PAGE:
Wednesday, May 20, 2015

What you shouldn't judge a book by...

We all know the answer to that one, or we at least know the words that finish a well known refrain. But let us examine that refrain and be honest with ourselves.

Which one do you want to buy?

Yeah... even if you don't want to buy either of them, one is eye catching, the other is not. One makes you wonder what kind of story could have inspired that cover, and the other makes you, at best, wonder where that lovely photo was taken. (The answer is the coast of Australia, if you're wondering.)

I made both covers so don't worry about offending me. I was proud of the lefthand cover when I first made it because a. it was only the second cover I had ever made and b. I was literally using google draw to design it. 

I had not yet discovered, or, and I had not yet learned how to use gimp. (Which, if you are an aspiring independent author, and you cannot afford to hire other people to make your covers, you should certainly become acquainted with.) The cover on the right is testament to the usefulness of all three of those resources. 

And yet, even though I didn't know how to make one back when I made the lefthand cover (and it's arguable I still don't), I knew that a good cover was key to selling books. It's the main reason I ran a Kickstarter in October of last year. The two most important things that I was raising funds for were cover art and editing. (I've already told you all how I feel about editing, so I won't repeat myself here.)

People judge books by their covers all the time. And the truth is, old sayings aside, you can't really blame them. Books aren't people (who truly should not be judged by their metaphorical covers) they're small portals into other worlds. And the portal should advertise what kind of world lies beneath as best it can. 

Are there excellent books that have horrible covers? Certainly! Here's one of my favorite books of all time, which is also an example of one of the worst covers of all time. 

It may not seem that terrible without context, but if you've ever read the book you know that it's laughably bad.

Luckily, I was inclined to pick up the book anyway thanks to a number of recommendations. And for anyone despairing for dear Mr. Slavatore, please note that his books have all been redone to look amazing. 

Maybe it's just me, and I'm certainly biased by having already read the book, but I find this one WAY more appealing. 

Good books are hidden behind mediocre to terrible covers all the time, and mediocre to terrible books have been known to hide behind great covers as well. I'm sure that's why the saying advising us not to judge them in such a superficial way came about.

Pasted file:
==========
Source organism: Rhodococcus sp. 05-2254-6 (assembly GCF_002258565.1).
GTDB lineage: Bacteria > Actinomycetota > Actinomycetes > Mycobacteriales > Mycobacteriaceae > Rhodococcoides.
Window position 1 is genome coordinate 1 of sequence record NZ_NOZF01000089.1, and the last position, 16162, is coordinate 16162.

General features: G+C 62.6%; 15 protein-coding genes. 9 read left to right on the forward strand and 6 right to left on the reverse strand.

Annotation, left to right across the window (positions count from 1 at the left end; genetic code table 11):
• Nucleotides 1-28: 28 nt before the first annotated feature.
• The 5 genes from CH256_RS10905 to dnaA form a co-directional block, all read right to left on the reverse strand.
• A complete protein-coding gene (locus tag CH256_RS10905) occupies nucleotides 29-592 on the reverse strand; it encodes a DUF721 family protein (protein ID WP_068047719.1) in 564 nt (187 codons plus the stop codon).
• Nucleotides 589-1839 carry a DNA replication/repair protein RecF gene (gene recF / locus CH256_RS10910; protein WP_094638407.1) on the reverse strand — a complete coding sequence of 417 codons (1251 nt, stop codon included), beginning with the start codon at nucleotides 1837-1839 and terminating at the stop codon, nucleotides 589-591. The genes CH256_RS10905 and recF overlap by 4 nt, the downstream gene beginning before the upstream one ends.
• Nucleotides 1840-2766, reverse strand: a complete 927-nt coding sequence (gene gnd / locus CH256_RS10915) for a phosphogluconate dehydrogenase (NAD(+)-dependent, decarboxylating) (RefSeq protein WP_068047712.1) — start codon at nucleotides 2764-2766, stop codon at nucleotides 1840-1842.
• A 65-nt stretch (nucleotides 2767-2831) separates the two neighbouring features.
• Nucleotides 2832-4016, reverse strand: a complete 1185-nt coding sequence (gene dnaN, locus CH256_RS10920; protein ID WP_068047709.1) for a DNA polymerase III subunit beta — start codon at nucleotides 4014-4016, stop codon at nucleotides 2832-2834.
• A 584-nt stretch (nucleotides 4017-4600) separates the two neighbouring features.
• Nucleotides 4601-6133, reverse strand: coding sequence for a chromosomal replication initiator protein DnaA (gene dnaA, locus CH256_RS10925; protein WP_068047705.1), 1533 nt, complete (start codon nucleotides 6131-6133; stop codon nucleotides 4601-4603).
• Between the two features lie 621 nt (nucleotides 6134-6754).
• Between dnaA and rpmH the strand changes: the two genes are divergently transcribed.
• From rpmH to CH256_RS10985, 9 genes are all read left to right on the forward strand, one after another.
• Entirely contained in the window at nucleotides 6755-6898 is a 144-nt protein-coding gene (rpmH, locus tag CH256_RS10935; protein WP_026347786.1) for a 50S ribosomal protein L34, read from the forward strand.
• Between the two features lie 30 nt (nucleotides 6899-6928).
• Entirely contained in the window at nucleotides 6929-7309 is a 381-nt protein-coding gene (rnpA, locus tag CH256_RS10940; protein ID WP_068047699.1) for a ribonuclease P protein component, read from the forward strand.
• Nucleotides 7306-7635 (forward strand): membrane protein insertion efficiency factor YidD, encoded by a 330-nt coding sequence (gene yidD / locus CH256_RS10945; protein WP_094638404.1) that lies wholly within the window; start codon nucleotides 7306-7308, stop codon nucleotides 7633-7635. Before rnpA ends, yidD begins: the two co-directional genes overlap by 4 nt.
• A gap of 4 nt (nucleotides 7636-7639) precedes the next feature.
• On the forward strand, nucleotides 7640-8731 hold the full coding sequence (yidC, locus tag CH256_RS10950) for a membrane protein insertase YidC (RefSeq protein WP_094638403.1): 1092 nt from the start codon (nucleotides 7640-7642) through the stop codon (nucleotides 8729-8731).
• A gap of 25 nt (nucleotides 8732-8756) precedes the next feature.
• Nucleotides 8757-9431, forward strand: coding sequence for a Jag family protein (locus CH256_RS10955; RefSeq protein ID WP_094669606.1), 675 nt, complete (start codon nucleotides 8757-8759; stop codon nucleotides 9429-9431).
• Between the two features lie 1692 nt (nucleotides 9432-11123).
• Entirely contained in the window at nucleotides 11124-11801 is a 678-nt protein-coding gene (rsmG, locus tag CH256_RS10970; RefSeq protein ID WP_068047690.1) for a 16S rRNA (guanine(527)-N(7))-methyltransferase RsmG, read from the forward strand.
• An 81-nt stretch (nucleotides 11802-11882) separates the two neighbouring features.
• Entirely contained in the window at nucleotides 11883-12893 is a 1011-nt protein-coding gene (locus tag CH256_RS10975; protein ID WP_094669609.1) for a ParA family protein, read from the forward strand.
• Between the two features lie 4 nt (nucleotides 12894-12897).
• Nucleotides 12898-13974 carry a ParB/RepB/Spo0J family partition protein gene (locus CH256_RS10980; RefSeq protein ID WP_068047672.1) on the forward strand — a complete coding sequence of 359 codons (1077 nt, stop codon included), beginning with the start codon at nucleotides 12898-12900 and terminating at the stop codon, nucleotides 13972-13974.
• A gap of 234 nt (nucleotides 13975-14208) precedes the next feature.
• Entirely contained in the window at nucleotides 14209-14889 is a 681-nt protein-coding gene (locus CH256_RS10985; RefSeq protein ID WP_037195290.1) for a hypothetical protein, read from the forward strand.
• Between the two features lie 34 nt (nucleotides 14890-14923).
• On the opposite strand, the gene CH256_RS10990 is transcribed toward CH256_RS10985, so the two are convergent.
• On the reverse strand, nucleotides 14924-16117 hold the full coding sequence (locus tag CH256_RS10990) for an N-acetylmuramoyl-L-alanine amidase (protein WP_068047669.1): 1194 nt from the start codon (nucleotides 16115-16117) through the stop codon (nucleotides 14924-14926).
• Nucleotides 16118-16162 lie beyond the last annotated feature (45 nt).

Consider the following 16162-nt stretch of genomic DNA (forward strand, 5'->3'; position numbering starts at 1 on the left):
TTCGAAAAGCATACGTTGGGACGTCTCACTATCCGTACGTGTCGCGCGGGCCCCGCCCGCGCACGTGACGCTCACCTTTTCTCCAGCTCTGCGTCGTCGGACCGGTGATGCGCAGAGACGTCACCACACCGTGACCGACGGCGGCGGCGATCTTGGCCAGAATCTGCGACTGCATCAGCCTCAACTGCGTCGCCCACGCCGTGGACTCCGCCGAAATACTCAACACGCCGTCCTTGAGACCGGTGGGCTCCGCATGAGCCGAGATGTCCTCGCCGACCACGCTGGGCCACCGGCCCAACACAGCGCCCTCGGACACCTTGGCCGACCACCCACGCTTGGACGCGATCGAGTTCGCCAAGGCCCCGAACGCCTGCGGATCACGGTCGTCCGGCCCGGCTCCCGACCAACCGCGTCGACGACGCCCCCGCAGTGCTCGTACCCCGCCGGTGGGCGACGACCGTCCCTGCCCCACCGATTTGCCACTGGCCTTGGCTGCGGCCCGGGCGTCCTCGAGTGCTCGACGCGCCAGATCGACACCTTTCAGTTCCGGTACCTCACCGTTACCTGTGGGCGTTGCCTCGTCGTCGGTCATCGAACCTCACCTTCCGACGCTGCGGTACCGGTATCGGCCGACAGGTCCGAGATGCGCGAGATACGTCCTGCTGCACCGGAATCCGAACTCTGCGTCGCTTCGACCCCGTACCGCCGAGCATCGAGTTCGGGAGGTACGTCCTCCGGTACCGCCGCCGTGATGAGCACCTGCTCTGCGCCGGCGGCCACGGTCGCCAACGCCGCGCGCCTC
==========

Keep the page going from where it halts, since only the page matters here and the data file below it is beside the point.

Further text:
And, to be honest, I only decide whether or not to buy a book based on the first ten pages of actual story. However, to even get to the point where I'm handing over enough of my time to read the first ten pages? You're damn right I judged it by its cover. Then I judged it by its back cover blurb (although I will often skip them because they tend to be either spoiler ridden or overly praise laden, neither of which I appreciate). And if the cover and short description draw me in, then I read the first ten pages and decide whether or not to buy the book.

Ultimately, writing is what sells me on a book (hence the importance of editing), but if a book I've never heard of doesn't catch my eye, what else is going to make me pick it up to begin with? 

I buy books that no one has recommended to me all the time. When I have enough money to spend on physical books I love wandering book stores and picking random books off of the shelf to read the first few pages and see what I like. When I don't have money I do the online equivalent with ebooks. 

The only downside to this method of acquisition is that it is largely cover dependent. Don't get me wrong, I also read lots of books that have been recommended to me whether I like the cover or not. But, without personal recommendations I am unlikely to pick up a book that has an unappealing cover. 

Of course, what makes a cover appealing is subjective. I imagine one or two people reading this are probably looking at the two covers for Rain on a Summer's Afternoon and wondering why I bothered to do anything more than improve the font on the first cover. And it's true you'll never manage to please everyone with a single cover. However, you really only need to attract the kind of people who would like your book anyway. So, think about who those people are, and do your best to create an image that you think will make them stop and wonder what lies beneath...

Hmm... I guess all of that was just a lengthy way of saying, "Hey guys, I redid the cover for Rain on a Summer's Afternoon: A Collection of Short Stories. I also redid the interior formatting for both the ebook and the paperback ( I learned a lot about that while making Blade's Edge and applied those tips and tricks accordingly)."

If the boring cover was keeping you from buying the book, let it hold you back no longer!


  1. I love the tree cover!!! It's beautiful and definitely eye-catching!

    1. Thanks, Joanna! I'm so glad to know someone else likes it. (I like it and my husband said he likes it, but it's good to have additional confirmation.) As a convenient bonus, it actually relates to one of the stories within as well. :-)